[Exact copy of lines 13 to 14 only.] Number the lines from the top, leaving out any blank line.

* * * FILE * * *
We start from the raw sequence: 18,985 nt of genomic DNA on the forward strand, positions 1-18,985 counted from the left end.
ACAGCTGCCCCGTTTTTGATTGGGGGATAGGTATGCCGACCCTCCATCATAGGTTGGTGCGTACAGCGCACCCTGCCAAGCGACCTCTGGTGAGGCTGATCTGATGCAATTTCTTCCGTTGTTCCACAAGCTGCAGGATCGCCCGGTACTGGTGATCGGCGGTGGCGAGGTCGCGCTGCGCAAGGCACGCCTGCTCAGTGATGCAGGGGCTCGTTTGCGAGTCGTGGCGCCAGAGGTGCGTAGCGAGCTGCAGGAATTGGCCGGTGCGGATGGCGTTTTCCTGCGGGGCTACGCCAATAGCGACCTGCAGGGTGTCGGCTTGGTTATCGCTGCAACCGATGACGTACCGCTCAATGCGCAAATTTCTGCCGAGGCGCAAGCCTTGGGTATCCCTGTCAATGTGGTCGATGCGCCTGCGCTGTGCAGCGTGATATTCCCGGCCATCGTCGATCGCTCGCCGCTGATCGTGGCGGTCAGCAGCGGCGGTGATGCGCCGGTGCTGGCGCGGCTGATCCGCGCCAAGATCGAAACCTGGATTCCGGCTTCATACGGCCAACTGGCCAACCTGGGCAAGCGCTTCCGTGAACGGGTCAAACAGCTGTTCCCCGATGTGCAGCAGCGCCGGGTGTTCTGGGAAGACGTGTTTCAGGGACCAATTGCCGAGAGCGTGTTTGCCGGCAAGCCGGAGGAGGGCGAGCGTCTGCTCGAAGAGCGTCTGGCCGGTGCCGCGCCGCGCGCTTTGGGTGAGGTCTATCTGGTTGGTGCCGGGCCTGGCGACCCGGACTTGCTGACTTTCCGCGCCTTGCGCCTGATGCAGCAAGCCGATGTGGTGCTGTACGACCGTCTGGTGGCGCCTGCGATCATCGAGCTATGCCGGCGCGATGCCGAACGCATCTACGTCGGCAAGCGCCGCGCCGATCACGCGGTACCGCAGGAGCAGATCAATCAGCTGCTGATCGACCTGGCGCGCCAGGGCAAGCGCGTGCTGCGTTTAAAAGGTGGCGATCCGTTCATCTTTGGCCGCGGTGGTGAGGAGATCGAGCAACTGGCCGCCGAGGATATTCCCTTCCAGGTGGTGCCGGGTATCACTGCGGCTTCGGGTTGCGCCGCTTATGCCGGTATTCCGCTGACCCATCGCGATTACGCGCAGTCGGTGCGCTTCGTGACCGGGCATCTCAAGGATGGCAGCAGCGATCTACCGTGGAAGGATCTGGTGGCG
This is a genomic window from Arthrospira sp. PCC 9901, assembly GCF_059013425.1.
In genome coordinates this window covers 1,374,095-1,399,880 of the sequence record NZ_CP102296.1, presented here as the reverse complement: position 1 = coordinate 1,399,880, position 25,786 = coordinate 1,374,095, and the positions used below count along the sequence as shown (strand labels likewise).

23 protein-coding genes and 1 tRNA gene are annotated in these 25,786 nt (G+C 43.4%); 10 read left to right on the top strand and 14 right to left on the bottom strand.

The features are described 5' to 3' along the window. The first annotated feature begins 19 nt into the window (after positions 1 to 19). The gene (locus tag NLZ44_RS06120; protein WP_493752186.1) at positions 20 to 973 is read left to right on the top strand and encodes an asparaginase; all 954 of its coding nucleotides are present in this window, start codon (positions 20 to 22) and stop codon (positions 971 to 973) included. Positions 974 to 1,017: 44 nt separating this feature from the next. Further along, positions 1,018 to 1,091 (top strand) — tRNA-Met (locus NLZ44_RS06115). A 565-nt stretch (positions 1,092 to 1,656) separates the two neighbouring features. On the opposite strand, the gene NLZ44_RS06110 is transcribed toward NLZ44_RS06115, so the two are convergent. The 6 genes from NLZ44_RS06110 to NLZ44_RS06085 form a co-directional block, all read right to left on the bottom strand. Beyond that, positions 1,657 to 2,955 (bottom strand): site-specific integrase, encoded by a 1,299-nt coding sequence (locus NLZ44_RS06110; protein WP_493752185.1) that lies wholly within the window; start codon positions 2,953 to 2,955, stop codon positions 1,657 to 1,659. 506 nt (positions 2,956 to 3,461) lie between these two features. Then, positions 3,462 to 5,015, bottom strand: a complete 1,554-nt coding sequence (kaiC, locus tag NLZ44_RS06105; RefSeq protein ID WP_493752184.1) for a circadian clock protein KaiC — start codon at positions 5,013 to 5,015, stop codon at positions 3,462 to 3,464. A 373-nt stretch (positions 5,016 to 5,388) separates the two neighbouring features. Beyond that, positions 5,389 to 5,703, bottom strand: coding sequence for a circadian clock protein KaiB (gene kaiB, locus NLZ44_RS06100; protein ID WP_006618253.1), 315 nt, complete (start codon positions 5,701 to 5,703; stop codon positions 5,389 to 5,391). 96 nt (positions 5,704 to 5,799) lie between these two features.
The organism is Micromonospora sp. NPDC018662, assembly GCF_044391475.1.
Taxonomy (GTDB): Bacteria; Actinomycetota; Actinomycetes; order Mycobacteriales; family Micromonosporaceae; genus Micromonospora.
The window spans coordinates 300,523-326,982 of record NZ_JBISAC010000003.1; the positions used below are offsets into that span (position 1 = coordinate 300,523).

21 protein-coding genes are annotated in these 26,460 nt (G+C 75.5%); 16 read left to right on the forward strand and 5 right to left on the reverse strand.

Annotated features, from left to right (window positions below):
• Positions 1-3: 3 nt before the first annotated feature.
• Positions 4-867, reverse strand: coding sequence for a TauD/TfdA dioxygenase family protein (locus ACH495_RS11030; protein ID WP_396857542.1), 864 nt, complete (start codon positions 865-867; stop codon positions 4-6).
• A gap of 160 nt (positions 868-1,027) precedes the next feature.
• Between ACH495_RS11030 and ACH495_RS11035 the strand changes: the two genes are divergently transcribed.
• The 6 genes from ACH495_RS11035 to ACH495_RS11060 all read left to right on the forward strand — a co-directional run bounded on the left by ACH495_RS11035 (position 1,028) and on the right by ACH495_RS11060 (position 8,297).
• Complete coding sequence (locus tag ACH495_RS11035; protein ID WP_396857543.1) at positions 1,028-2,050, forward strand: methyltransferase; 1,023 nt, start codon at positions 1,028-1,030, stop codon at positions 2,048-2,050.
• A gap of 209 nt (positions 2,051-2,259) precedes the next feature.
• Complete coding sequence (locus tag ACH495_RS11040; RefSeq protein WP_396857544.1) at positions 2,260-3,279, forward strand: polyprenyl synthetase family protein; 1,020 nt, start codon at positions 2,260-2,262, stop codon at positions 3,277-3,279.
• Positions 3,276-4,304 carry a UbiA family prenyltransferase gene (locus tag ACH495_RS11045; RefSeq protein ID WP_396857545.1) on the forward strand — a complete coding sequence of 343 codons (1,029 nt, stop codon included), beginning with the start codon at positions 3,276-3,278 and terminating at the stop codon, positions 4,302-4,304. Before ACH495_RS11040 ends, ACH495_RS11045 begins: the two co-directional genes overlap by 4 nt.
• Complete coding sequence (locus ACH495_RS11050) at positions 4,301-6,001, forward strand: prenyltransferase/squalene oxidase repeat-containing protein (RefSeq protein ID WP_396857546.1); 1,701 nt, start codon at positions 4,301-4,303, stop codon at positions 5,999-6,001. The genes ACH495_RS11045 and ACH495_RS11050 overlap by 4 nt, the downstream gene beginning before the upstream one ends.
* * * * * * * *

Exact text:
• Positions 4-867, reverse strand: coding sequence for a TauD/TfdA dioxygenase family protein (locus ACH495_RS11030; protein ID WP_396857542.1), 864 nt, complete (start codon positions 865-867; stop codon positions 4-6).
• A gap of 160 nt (positions 868-1,027) precedes the next feature.